Over dinner with a friend who was (rightfully) bragging about how his new import shipping initiative would save his company millions while reducing distribution system cycle times, I asked, “So your boss must be pretty happy, eh?” Turned out he hadn’t told his boss anything. Time after time when logistics managers are asked about their communication with the boss, bosses too often have no idea of their logistics managers’ great initiatives.

    It isn’t that bosses don’t care, or subordinates are inattentive. Logistics managers and company leadership live on the same planet, but often occupy very different worlds. For example, I asked one boss, the owner of several blown glass art galleries that handle substantial internet ordering, “With such a high cost, fragile product, and given the importance of presentation for your product when the customer first opens that box, you must work closely with your shipping manager, right?” He looked surprised, thought for a minute, and then said he would jump into learning that important piece of his business!

    The unfortunate truth is that the boss needs help. Research by the Boston Consulting Group found that in the top 20% most complicated organizations, managers spend 40% of their time writing reports and 30-60% of their time in meetings. Across all organizations, the complexity of management (procedures, bureaucratic layers, decision approvals, etc.) increased 50% to 350% over the 15 years ending in 2005, and the pace of growing complexity has only increased. A business environment where most companies emphasize a “top-down” approach to their organization compounds the “busy boss” issue as responsibility for communication lies mostly on the boss’s shoulders.

    The obvious solution for the conscientious logistics manager is to take more responsibility for communication. Most subordinates don’t engage in enough “bottom-up” relationship management because it has an association with political maneuvering, and they perceive (or hope) that the boss will appreciate their efforts more at “ground level”. But the boss can only be enthusiastic about logistics’ role in the company if logistics managers keep them informed about what to be enthusiastic about. Just as there are dangers in communicating too little, there are dangers to communicating too much, or communicating the wrong way. Here are some pointers to communicate just right to a boss who’s busy:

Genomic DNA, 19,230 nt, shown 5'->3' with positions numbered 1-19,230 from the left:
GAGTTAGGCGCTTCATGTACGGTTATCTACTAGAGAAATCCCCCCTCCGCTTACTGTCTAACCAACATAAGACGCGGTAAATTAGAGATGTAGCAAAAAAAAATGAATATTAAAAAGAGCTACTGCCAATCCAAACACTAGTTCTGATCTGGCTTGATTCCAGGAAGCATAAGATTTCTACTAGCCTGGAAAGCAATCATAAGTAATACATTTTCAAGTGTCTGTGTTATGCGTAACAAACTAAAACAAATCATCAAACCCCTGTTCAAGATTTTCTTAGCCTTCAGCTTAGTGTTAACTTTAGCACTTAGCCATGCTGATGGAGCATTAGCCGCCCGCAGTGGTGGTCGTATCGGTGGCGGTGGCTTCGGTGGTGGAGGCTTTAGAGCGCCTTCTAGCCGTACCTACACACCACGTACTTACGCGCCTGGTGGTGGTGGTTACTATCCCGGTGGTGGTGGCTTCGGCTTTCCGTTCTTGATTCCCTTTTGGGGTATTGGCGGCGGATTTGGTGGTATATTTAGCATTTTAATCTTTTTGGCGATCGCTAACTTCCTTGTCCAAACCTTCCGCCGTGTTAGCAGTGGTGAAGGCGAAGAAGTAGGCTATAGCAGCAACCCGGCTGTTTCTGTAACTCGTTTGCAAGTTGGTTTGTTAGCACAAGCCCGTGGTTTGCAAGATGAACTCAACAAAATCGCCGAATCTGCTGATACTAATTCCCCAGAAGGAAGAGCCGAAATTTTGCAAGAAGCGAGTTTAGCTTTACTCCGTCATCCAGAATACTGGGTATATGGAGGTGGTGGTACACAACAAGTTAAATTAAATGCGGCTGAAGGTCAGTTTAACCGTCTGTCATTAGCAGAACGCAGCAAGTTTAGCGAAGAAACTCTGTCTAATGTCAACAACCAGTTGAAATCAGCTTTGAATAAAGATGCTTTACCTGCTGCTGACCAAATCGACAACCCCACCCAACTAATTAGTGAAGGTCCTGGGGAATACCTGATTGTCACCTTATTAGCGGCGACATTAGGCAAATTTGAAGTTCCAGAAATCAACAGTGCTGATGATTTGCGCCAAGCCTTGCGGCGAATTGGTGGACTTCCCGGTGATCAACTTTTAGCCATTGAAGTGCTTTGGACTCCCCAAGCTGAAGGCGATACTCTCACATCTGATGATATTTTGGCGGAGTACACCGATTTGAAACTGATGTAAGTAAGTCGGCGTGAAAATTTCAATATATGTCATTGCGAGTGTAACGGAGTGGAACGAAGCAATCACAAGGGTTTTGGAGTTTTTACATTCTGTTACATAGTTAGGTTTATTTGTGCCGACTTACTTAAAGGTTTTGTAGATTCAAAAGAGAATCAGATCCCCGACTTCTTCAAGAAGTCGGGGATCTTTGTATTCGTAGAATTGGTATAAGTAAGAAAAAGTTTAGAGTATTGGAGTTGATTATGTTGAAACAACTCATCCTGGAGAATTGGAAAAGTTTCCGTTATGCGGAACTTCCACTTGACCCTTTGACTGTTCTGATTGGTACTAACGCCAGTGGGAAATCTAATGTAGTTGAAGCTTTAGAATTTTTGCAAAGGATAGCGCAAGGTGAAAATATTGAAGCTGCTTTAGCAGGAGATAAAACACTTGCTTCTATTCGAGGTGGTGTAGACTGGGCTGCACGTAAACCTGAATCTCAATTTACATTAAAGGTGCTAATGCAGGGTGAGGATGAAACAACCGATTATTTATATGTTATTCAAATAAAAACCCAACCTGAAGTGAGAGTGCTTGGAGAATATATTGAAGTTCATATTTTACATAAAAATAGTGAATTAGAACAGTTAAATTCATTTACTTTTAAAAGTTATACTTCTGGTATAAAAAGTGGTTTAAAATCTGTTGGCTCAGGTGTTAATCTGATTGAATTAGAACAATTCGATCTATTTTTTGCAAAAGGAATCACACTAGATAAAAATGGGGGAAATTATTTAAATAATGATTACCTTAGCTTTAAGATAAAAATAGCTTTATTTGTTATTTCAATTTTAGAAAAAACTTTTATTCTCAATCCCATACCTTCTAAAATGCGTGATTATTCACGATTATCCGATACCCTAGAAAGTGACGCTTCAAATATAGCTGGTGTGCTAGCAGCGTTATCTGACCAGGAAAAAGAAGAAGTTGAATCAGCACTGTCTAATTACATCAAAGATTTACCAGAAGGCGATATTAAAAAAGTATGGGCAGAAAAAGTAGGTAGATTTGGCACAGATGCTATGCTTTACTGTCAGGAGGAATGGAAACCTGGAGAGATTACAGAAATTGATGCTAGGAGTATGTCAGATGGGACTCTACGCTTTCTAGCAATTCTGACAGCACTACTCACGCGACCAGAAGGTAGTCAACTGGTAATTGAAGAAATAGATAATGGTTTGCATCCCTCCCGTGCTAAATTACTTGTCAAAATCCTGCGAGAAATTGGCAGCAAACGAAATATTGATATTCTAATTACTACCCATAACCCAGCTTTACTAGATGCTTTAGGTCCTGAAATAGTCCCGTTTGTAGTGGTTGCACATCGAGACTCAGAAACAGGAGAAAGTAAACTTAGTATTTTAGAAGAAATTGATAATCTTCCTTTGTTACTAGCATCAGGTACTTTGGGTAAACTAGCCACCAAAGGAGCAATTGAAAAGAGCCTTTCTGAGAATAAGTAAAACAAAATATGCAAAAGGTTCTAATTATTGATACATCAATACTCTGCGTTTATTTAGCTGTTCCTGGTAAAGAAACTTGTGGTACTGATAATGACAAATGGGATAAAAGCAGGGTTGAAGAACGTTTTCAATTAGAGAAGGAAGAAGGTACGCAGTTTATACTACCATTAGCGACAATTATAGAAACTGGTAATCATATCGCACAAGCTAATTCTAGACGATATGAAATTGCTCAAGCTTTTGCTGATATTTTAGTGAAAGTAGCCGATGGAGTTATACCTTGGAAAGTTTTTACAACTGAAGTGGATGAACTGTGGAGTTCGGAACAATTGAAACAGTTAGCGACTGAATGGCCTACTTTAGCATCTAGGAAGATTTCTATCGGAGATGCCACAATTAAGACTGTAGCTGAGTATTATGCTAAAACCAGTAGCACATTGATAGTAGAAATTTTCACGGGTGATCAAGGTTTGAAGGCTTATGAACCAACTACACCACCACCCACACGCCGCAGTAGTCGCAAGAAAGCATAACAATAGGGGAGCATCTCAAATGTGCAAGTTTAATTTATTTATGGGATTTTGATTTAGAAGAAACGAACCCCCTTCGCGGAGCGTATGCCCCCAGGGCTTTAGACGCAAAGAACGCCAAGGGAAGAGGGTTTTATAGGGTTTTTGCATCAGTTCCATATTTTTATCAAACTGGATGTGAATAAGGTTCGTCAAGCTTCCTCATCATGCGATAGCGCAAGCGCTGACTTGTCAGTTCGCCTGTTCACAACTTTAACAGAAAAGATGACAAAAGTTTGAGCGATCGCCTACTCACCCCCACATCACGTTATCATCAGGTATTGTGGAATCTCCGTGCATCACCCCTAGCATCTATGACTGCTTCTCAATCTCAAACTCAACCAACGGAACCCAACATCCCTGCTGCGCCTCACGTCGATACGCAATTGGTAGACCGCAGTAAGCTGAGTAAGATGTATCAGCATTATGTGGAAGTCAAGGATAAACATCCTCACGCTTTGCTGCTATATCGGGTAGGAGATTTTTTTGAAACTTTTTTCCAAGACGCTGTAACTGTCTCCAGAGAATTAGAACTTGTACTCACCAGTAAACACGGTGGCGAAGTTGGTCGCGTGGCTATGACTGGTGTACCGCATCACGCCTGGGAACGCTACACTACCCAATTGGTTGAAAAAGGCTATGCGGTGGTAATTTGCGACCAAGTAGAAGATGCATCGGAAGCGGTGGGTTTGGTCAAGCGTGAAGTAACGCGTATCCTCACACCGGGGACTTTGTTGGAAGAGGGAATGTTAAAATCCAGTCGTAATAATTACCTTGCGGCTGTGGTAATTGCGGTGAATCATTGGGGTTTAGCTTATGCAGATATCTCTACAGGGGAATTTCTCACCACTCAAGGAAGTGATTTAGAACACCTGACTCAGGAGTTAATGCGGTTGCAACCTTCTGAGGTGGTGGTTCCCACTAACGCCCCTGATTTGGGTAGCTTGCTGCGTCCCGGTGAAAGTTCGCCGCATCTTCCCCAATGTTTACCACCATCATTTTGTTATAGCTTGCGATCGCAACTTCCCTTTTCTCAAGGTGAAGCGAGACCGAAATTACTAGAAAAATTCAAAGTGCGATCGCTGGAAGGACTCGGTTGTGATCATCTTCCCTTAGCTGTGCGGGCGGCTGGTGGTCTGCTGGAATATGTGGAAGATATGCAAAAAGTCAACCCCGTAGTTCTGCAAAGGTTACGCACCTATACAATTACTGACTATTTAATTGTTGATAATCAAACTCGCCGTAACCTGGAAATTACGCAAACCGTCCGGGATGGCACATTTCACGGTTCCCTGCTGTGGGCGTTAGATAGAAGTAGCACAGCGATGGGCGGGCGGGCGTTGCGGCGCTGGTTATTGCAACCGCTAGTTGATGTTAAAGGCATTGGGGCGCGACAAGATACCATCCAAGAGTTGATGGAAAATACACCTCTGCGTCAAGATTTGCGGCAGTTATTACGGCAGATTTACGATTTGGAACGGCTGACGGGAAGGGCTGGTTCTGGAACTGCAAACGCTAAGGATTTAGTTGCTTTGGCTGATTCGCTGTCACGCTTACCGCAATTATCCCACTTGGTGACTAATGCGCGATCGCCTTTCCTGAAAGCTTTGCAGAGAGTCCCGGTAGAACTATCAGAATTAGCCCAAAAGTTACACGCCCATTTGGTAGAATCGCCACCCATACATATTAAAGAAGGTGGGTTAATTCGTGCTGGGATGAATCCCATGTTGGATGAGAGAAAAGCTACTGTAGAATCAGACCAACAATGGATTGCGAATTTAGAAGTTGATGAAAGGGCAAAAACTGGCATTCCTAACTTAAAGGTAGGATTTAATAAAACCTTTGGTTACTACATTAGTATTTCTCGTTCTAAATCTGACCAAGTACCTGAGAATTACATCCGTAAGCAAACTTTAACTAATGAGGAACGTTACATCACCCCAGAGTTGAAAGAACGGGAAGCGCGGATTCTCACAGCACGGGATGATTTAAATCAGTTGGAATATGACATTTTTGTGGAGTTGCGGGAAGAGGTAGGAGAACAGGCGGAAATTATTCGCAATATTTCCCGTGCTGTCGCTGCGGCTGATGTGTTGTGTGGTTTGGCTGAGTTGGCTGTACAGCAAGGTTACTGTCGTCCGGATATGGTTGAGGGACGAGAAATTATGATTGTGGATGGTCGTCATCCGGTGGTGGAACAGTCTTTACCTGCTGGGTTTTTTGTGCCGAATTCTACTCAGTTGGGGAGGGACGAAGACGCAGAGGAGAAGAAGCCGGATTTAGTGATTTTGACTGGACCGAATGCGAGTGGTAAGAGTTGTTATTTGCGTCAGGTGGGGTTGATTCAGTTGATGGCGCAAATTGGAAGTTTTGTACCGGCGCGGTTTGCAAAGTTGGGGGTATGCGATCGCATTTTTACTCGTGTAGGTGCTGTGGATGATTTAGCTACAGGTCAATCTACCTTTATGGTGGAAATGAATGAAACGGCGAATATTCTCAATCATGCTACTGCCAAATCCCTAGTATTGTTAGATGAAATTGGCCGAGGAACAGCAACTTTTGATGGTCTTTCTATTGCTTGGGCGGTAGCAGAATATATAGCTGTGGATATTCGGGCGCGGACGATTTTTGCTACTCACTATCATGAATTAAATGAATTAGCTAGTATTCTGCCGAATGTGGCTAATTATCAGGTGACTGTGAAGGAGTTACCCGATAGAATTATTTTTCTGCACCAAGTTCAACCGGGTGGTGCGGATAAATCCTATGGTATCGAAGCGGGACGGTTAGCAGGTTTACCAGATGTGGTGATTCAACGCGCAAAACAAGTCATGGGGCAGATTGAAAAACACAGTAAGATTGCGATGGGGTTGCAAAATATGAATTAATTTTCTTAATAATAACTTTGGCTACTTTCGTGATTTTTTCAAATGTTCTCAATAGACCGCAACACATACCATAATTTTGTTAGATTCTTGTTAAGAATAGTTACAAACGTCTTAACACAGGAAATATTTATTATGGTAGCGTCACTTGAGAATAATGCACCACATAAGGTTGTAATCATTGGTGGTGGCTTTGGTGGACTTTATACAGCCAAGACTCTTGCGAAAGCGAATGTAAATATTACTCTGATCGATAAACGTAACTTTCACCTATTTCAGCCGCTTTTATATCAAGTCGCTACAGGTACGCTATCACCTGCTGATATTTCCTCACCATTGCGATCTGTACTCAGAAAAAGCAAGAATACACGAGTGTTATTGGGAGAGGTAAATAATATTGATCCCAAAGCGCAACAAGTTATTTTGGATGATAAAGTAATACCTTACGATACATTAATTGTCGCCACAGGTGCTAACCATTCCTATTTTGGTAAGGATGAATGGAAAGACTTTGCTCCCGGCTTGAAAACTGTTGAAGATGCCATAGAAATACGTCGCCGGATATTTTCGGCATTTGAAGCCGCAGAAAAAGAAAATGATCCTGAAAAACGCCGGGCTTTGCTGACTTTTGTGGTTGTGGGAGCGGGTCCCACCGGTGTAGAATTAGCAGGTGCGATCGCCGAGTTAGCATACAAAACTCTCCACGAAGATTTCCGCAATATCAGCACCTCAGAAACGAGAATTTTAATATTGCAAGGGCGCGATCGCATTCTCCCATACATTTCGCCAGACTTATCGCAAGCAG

1. Start with the effect, and then backfill the cause. Bosses often don’t have 15 minutes to hear the back story. Instead, start with what’s important: tell the boss what the outcome will be. By starting with the results, the boss can simultaneously be informed and decide whether he or she needs to get involved or can trust you to take care of it. If the boss needs them, you can provide important details afterwards. This saves the boss time, and forces you to view the problem from the boss’s perspective.

    2. Adapt your venue. How does your boss best perceive the type of information you need to communicate? Some bosses are great at the snap decision, so a short conversation as they walk the halls might suffice. Bigger decisions or more complicated problems might need a report. But many bosses are people-oriented, so don’t be afraid to branch into alternative means of communicating: create an internal blog or short video that can be viewed when convenient; ask the secretary to put the item on a meeting agenda; add a short audio file to accompany a single Power Point slide; or - for less urgent topics - perhaps take the opportunity to chat at a social venue. Some bosses will even sit down once a quarter or once a month for a meal and a talk to get to know your problems more intimately; don’t be afraid to ask for an “off-site” venue for more strategic or subtle initiatives.

    3. Stay with bite-sized chunks. Respect the boss’s time. A lot of people want his attention, but if you can communicate in 5 or 15 minutes, you just gave yourself between four and twelve times as many opportunities to communicate compared to someone who needs an hour. A great many problems can be more easily resolved in three intense 10 minute talks than in a single half-hour meeting. Time compression forces you to focus on what’s most important.

    4. Don't hide bad news. When things are going wrong, give your boss as early a warning as possible, with one or two recommended solutions or mitigations. Once you have a problem, your boss has a problem, and it can only help you (and your career) if you proactively handle the situation honestly, and up front.

    So help your boss (and yourself) by using just the right amount of communication at the right time and place.

    This article is part of the monthly series authored by the Institute for Supply Management’s Logistics & Transportation Group Board Members, who are current practitioners, consultants, trainers, and educators. In future columns, they will continue sharing their views on a number of Supply Chain and Professional Development topics.

    Dr. Michael Gravier, PhD, CTL, is an Associate Professor of Marketing and Supply Chain Management at Bryant University in Providence, RI. He is also the 1st Vice Chair of ISM’s Logistics & Transportation Group and can be reached at 
    mgravier@bryant.edu or (401) 232-6950. Membership in the L&T Group is open to all current ISM members who are responsible for or have an interest in Logistics & Transportation.

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